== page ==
Jr National Team M4X
August 09, 2012 at 4:27 PM
Boys Jr National Rowing Team Trained in Seattle, Headed for Bulgaria
Seattle Rowing Center has been host to four elite junior rowers who are currently traveling to Plovdiv, Bulgaria to represent the USA at the Junior World Championships August 14-19.
Chris Wales, 17, from Seattle Rowing Center (Mercer Island, WA); Ezra Carlson, 18, from Humboldt Bay Rowing Association (Eureka, CA); Jake Coert, 17, from Lake Casitas Rowing Association (Ojai, CA); and Alex Buck, 18, from Maritime Rowing Club (Norwalk, CT) have been training in Seattle since June 15th. The boys were selected from an original group of 15 boys to row in the quadruple sculls at the Championships.
The boys lived at Seattle Pacific University while training two to three times a day six days a week under the tutelage of Conal Groom, former Olympian and National Team athlete who, together with business partner, Carol Nagy, established Seattle Rowing Center in 2010.
The boys train over 40 kilometers a day on the waters of the Shipping Canal, Lake Union and Lake Washington in addition to lifting weights and skill training on rowing perfects. They eat all of their meals at Seattle Rowing Center and are having fun building team rapport.
Carlson, who rows three seat and is headed to the University of Washington in September, says that the best part about training at SRC is “being able to train with three other focused and dedicated athletes and getting great coaching.” Seattle, he says, is a “great place to row!”
Wales, stroke seat, echoed Carlson and added that “spending so much time around the boathouse makes training more focused and allows for more intensity.”
Coert, two seat, says that it “has been great working with the other guys over the last month to improve their overall times and increase their speed.”
Buck, who sits in the bow seat and will row for the University of Pennsylvania in the fall, says that it is “motivating to have such high standards and that it is really cool to know that we are each pulling for the other while working on our personal improvement.”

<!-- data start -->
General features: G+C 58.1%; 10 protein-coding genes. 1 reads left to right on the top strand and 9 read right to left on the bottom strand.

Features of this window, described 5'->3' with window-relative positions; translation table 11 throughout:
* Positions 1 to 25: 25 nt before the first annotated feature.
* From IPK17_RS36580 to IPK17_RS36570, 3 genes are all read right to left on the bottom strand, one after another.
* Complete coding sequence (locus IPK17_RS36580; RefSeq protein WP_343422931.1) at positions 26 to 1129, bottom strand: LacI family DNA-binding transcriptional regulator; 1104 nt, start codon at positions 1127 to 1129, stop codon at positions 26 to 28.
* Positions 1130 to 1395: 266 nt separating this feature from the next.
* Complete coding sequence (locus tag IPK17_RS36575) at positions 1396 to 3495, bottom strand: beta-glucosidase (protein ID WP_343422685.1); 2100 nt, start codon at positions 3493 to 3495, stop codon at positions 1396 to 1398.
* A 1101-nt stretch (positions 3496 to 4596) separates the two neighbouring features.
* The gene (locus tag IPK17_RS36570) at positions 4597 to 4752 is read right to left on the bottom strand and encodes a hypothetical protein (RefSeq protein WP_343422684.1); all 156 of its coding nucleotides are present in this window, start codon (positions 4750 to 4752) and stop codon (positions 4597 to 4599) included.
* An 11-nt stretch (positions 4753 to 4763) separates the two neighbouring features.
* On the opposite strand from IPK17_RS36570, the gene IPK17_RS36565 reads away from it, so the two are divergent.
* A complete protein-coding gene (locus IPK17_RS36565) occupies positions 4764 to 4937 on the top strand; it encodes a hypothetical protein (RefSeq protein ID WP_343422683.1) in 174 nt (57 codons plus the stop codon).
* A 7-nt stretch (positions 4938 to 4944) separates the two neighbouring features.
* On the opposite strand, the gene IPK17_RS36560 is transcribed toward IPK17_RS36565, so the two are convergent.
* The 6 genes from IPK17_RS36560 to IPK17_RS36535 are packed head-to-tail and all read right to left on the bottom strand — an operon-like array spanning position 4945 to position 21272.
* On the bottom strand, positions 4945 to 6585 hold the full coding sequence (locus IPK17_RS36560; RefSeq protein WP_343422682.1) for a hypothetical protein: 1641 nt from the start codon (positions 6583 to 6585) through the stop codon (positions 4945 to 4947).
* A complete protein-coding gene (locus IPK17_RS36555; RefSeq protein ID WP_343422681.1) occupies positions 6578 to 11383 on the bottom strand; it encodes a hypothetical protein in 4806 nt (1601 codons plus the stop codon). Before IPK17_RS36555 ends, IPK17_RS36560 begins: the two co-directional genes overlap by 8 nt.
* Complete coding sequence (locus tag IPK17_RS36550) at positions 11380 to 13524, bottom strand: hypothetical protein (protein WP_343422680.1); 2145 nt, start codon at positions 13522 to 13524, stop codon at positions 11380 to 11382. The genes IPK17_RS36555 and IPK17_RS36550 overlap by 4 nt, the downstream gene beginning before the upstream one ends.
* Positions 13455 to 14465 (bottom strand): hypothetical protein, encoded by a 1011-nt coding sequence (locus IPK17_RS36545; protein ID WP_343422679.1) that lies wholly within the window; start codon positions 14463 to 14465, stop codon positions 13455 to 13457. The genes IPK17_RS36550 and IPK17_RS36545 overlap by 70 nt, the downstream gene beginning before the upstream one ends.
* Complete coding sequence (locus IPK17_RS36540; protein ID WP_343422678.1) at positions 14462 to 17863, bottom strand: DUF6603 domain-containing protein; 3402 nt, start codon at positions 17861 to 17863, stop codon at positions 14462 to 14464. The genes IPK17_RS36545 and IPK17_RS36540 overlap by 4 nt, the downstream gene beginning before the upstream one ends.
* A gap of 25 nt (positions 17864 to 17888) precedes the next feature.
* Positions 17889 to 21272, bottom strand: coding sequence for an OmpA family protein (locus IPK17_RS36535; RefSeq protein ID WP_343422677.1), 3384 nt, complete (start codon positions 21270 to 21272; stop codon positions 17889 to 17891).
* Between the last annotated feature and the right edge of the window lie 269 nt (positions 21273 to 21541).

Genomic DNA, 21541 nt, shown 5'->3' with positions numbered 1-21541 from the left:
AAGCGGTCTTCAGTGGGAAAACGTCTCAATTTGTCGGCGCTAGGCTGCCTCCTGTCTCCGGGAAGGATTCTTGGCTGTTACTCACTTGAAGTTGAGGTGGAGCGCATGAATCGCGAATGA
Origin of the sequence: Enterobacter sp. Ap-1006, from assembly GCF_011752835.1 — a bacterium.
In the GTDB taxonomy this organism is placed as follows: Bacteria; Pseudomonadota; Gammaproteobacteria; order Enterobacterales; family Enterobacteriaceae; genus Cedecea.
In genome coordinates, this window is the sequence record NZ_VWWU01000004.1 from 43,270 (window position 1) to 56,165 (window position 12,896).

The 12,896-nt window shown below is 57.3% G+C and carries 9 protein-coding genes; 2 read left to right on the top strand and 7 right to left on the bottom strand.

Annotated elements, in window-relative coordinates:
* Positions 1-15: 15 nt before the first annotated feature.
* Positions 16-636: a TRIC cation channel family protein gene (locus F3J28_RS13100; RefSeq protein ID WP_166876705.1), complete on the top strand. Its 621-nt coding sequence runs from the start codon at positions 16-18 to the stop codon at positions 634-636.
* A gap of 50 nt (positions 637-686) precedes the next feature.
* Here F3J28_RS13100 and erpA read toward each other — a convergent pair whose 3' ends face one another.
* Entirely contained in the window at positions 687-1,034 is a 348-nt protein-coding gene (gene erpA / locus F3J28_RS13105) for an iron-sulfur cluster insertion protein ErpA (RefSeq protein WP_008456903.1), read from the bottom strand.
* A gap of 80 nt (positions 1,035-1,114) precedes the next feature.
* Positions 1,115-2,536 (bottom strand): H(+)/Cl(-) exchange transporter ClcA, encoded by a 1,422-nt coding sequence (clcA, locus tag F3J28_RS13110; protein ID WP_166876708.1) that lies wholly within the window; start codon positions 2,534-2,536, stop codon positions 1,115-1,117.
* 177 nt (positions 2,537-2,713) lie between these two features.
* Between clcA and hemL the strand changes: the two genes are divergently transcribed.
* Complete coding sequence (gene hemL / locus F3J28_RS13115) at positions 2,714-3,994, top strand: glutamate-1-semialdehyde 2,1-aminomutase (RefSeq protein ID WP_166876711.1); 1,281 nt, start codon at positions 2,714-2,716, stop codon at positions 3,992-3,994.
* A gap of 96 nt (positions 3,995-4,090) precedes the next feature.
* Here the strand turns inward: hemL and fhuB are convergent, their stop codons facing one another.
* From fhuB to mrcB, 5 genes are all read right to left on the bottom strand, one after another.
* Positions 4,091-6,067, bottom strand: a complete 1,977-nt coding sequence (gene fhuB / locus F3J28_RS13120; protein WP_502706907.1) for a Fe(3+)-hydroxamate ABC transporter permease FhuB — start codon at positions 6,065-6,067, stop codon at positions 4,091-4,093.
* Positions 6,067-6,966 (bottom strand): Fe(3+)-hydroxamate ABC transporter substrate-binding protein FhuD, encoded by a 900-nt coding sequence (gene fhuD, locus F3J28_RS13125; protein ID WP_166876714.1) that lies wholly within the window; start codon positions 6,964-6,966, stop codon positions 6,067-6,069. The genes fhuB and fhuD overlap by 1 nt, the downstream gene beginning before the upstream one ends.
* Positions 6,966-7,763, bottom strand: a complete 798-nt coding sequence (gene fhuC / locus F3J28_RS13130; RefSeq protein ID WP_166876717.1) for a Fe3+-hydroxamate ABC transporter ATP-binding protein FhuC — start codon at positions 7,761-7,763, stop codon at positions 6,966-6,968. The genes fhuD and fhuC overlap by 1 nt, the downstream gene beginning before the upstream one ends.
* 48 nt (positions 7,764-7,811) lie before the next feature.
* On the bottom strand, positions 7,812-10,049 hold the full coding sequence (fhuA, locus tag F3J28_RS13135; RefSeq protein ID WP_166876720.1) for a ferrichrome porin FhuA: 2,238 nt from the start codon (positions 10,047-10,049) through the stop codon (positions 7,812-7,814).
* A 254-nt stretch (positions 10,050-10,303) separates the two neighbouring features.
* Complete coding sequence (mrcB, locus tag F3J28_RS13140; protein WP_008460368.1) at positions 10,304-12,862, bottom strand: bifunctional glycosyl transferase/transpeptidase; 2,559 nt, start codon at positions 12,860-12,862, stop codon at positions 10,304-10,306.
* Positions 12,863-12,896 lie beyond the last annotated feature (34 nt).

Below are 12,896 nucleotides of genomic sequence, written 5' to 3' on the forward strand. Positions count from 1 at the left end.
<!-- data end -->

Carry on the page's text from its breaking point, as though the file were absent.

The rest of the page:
All of the boys are inspired by the Olympic rowing, and Wales says that “seeing the elite Olympic athletes race helps to motivate them to row hard in their weekly 2,000 meter practice races.” They have been able to watch the rowing live from London on the Internet just before they go out on the water at 5:00 AM. Carlson stated that there is “at least one computer or television on all day” so that they can watch the Games whenever they aren’t training.
Coach Conal Groom has structured his program to “bolster the boys’ physiology” by adding altitude training. The boys use an altitude training apparatus that recreates training at 9,000 feet. The atheletes row using the apparatus to increase their red blood cell levels. Groom says that “they rarely row hard at altitude” but if they “row perfectly at altitude they can train their muscles for when they row at sea level.”
In addition to the physiological benefits of altitude training, Groom says there is a psychological advantage as well. “If the boys can manage the stress of rowing with less oxygen, then, when the racing gets difficult at sea level, they know that they will at least have more air to breathe.”
The boys trust Groom and are responding well to what Buck calls Groom’s “passion and fury.” Coert adds that Groom “doesn’t sugar coat anything. He asks that we push ourselves to meet the gold medal standard regardless of water conditions. And, he keeps us motivated so we can focus on the rowing.”
Wales adds that, “Even though he (Groom) is passionate, we respect him because he is also a collaborator who allows open dialogue.”
Carlson sums it up by stating that Groom “is intense and demands a lot more than any other coach I have had at this or any level.”
Since this is the Junior National team and only athletes under the age of 18 can compete, Groom and the boys have no idea what to expect when they get to Bulgaria. Groom is preparing the boys to make the A level final at the regatta, but says “they will be successful if they have a great race.” Groom pronounces this crew as the “cleverest, most skilled and arguably the strongest quad we have ever sent to the Junior World Regatta.”
Seattle Rowing Center is located at 1116 West Ewing Street Seattle WA 98119, and can be found on the web at www.seattlerowingcenter.com.
Contact Carol Nagy at firstname.lastname@example.org or 206-216-2255 if you are interested in youth rowing programs.